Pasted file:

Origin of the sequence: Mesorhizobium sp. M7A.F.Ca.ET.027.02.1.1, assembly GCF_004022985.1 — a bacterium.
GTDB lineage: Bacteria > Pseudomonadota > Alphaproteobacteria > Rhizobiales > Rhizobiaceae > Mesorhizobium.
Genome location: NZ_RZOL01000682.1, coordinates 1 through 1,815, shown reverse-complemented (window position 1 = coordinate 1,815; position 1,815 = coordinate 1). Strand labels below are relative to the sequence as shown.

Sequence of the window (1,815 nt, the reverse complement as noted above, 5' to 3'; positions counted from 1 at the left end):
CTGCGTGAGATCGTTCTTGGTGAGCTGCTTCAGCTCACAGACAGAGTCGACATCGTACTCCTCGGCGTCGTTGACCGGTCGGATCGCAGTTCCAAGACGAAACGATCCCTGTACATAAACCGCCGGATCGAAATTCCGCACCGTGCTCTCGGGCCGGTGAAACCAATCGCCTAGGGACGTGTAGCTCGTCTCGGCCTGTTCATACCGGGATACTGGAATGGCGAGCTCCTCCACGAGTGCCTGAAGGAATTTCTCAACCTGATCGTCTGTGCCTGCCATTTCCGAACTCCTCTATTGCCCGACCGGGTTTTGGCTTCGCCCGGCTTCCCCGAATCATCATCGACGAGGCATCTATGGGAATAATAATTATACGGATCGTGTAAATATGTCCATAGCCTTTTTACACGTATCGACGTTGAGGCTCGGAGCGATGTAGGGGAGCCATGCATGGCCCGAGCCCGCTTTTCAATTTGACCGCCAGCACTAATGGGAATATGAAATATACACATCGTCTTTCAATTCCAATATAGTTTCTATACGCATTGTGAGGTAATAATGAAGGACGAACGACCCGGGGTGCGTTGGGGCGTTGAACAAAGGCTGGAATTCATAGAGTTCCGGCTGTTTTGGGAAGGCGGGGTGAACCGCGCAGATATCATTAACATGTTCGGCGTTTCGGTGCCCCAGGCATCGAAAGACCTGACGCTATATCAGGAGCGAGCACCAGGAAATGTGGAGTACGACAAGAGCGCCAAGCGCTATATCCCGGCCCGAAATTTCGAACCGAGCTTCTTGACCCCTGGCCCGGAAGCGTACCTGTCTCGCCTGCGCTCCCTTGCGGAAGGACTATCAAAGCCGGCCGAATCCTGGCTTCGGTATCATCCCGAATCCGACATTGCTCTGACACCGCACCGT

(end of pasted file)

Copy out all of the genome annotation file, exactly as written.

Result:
Origin of the sequence: Mesorhizobium sp. M7A.F.Ca.ET.027.02.1.1, assembly GCF_004022985.1 — a bacterium.
GTDB lineage: Bacteria > Pseudomonadota > Alphaproteobacteria > Rhizobiales > Rhizobiaceae > Mesorhizobium.
Genome location: NZ_RZOL01000682.1, coordinates 1 through 1,815, shown reverse-complemented (window position 1 = coordinate 1,815; position 1,815 = coordinate 1). Strand labels below are relative to the sequence as shown.

Sequence of the window (1,815 nt, the reverse complement as noted above, 5' to 3'; positions counted from 1 at the left end):
CTGCGTGAGATCGTTCTTGGTGAGCTGCTTCAGCTCACAGACAGAGTCGACATCGTACTCCTCGGCGTCGTTGACCGGTCGGATCGCAGTTCCAAGACGAAACGATCCCTGTACATAAACCGCCGGATCGAAATTCCGCACCGTGCTCTCGGGCCGGTGAAACCAATCGCCTAGGGACGTGTAGCTCGTCTCGGCCTGTTCATACCGGGATACTGGAATGGCGAGCTCCTCCACGAGTGCCTGAAGGAATTTCTCAACCTGATCGTCTGTGCCTGCCATTTCCGAACTCCTCTATTGCCCGACCGGGTTTTGGCTTCGCCCGGCTTCCCCGAATCATCATCGACGAGGCATCTATGGGAATAATAATTATACGGATCGTGTAAATATGTCCATAGCCTTTTTACACGTATCGACGTTGAGGCTCGGAGCGATGTAGGGGAGCCATGCATGGCCCGAGCCCGCTTTTCAATTTGACCGCCAGCACTAATGGGAATATGAAATATACACATCGTCTTTCAATTCCAATATAGTTTCTATACGCATTGTGAGGTAATAATGAAGGACGAACGACCCGGGGTGCGTTGGGGCGTTGAACAAAGGCTGGAATTCATAGAGTTCCGGCTGTTTTGGGAAGGCGGGGTGAACCGCGCAGATATCATTAACATGTTCGGCGTTTCGGTGCCCCAGGCATCGAAAGACCTGACGCTATATCAGGAGCGAGCACCAGGAAATGTGGAGTACGACAAGAGCGCCAAGCGCTATATCCCGGCCCGAAATTTCGAACCGAGCTTCTTGACCCCTGGCCCGGAAGCGTACCTGTCTCGCCTGCGCTCCCTTGCGGAAGGACTATCAAAGCCGGCCGAATCCTGGCTTCGGTATCATCCCGAATCCGACATTGCTCTGACACCGCACCGT